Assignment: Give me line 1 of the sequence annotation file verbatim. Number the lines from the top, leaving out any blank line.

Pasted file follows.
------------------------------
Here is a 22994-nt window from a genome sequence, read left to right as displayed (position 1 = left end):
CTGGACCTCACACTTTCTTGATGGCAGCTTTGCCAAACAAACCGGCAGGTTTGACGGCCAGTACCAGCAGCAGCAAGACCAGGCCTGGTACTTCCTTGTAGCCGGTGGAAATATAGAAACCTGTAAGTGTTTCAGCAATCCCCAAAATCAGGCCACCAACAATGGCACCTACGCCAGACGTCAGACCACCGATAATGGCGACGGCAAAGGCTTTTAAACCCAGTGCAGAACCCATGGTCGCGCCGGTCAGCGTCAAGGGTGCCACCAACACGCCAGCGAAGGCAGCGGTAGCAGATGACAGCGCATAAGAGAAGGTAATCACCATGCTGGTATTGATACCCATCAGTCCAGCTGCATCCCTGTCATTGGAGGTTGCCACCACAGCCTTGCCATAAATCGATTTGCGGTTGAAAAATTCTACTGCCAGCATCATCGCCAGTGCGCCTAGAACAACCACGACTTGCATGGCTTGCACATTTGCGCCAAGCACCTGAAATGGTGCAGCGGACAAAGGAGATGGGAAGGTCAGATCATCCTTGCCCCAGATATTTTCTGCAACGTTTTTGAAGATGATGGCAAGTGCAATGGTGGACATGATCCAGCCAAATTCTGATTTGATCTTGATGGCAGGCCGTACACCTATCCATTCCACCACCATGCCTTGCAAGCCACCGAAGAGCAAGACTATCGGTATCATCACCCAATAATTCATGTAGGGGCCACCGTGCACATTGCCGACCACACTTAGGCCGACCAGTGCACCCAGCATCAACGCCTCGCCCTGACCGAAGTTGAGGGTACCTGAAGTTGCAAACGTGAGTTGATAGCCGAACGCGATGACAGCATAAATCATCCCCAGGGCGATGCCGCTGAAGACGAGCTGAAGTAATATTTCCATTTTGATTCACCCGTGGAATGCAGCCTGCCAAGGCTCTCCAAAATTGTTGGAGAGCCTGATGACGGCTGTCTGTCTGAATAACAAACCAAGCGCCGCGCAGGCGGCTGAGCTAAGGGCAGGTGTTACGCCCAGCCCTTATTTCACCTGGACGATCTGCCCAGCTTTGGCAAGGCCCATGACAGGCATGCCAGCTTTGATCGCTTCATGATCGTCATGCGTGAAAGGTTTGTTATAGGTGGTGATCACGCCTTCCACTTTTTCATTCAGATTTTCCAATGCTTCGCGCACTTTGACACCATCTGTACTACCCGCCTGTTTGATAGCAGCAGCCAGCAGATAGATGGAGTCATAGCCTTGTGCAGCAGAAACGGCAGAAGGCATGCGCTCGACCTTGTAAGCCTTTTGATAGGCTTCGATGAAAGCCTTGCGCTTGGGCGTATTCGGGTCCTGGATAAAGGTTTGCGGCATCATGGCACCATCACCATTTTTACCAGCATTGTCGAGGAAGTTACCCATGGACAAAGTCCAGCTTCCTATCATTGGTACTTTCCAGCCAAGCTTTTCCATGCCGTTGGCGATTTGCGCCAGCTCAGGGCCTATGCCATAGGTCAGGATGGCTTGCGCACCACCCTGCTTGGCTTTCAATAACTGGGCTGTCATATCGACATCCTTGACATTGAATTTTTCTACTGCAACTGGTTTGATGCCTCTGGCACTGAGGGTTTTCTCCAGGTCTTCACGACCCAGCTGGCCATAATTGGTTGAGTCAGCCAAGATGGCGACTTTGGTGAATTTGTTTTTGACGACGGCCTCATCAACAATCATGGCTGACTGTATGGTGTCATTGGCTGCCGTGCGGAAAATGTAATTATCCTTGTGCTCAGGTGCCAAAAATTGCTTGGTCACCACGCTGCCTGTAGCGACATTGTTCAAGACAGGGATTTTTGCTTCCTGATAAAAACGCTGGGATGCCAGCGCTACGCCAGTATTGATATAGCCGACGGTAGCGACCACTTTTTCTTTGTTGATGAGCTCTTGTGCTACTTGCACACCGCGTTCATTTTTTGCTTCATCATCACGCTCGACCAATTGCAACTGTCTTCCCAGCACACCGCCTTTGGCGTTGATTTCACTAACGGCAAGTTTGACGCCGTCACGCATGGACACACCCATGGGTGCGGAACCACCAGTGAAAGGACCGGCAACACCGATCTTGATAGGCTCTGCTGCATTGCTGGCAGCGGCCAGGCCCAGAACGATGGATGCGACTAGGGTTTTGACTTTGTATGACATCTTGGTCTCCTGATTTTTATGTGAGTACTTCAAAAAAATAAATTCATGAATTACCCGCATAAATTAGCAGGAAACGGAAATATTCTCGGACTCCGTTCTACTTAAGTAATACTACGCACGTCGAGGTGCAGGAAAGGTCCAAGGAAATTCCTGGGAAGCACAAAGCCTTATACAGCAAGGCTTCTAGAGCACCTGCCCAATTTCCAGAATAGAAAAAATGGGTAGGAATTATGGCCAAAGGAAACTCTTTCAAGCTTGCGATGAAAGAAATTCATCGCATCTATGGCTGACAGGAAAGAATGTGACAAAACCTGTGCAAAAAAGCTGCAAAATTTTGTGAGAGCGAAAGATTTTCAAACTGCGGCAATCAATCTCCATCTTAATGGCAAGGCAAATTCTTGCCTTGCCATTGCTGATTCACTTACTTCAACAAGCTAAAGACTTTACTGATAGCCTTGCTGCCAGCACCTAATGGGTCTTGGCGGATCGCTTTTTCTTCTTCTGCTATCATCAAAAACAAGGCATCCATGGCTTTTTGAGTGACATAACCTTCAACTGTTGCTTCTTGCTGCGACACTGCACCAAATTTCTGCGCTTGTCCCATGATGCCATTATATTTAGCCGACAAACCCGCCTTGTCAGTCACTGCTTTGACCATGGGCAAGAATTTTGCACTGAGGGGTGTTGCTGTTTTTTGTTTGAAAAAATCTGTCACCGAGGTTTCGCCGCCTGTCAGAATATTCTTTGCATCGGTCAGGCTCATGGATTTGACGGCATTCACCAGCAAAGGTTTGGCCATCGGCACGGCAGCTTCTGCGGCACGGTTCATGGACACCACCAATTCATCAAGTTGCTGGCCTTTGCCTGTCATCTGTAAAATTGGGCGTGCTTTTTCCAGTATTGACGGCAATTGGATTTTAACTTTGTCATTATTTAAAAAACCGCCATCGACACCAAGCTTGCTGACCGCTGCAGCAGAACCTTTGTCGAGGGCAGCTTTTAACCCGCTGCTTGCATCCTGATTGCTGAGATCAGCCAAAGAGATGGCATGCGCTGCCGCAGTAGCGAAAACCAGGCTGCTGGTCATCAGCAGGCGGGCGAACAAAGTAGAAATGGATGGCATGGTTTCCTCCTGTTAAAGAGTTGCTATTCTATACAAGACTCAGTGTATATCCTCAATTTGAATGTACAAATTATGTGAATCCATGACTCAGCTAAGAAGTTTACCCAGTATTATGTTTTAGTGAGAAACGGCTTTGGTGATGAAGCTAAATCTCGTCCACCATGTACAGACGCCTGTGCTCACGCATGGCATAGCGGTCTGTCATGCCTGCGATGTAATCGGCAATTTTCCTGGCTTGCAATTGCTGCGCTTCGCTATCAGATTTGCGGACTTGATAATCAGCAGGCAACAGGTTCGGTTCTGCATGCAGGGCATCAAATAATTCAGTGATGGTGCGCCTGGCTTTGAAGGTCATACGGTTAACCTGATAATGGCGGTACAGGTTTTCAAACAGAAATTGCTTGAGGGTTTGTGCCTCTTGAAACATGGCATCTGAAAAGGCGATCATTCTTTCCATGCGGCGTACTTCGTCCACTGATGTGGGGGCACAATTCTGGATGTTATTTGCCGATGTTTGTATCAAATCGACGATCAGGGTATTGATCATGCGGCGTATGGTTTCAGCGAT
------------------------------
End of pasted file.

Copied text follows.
Here is a 22994-nt window from a genome sequence, read left to right as displayed (position 1 = left end):